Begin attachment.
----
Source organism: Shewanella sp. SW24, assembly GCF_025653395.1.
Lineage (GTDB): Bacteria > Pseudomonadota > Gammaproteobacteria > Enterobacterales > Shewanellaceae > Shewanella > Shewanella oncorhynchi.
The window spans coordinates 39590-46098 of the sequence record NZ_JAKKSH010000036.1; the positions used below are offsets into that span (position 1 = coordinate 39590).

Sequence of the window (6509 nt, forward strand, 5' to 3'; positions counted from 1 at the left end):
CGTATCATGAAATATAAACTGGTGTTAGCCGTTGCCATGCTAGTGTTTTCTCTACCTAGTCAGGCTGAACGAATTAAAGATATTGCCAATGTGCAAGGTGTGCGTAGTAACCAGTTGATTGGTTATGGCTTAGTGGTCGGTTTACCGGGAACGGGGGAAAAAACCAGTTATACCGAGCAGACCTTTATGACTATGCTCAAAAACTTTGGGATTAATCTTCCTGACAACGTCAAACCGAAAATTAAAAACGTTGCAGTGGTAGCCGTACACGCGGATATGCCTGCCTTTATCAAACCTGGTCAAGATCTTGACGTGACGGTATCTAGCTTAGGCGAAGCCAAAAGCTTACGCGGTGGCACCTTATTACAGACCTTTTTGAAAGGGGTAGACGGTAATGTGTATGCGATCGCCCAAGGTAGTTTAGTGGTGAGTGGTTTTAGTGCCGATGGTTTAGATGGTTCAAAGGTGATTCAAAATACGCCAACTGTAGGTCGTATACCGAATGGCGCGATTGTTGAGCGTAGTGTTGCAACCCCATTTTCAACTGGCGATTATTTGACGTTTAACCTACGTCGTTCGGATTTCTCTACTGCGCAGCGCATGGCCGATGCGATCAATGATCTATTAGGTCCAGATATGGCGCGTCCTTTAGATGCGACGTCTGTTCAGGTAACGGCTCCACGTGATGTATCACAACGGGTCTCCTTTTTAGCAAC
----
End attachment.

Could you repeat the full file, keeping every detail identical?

Source organism: Shewanella sp. SW24, assembly GCF_025653395.1.
Lineage (GTDB): Bacteria > Pseudomonadota > Gammaproteobacteria > Enterobacterales > Shewanellaceae > Shewanella > Shewanella oncorhynchi.
The window spans coordinates 39590-46098 of the sequence record NZ_JAKKSH010000036.1; the positions used below are offsets into that span (position 1 = coordinate 39590).

Sequence of the window (6509 nt, forward strand, 5' to 3'; positions counted from 1 at the left end):
CGTATCATGAAATATAAACTGGTGTTAGCCGTTGCCATGCTAGTGTTTTCTCTACCTAGTCAGGCTGAACGAATTAAAGATATTGCCAATGTGCAAGGTGTGCGTAGTAACCAGTTGATTGGTTATGGCTTAGTGGTCGGTTTACCGGGAACGGGGGAAAAAACCAGTTATACCGAGCAGACCTTTATGACTATGCTCAAAAACTTTGGGATTAATCTTCCTGACAACGTCAAACCGAAAATTAAAAACGTTGCAGTGGTAGCCGTACACGCGGATATGCCTGCCTTTATCAAACCTGGTCAAGATCTTGACGTGACGGTATCTAGCTTAGGCGAAGCCAAAAGCTTACGCGGTGGCACCTTATTACAGACCTTTTTGAAAGGGGTAGACGGTAATGTGTATGCGATCGCCCAAGGTAGTTTAGTGGTGAGTGGTTTTAGTGCCGATGGTTTAGATGGTTCAAAGGTGATTCAAAATACGCCAACTGTAGGTCGTATACCGAATGGCGCGATTGTTGAGCGTAGTGTTGCAACCCCATTTTCAACTGGCGATTATTTGACGTTTAACCTACGTCGTTCGGATTTCTCTACTGCGCAGCGCATGGCCGATGCGATCAATGATCTATTAGGTCCAGATATGGCGCGTCCTTTAGATGCGACGTCTGTTCAGGTAACGGCTCCACGTGATGTATCACAACGGGTCTCCTTTTTAGCAAC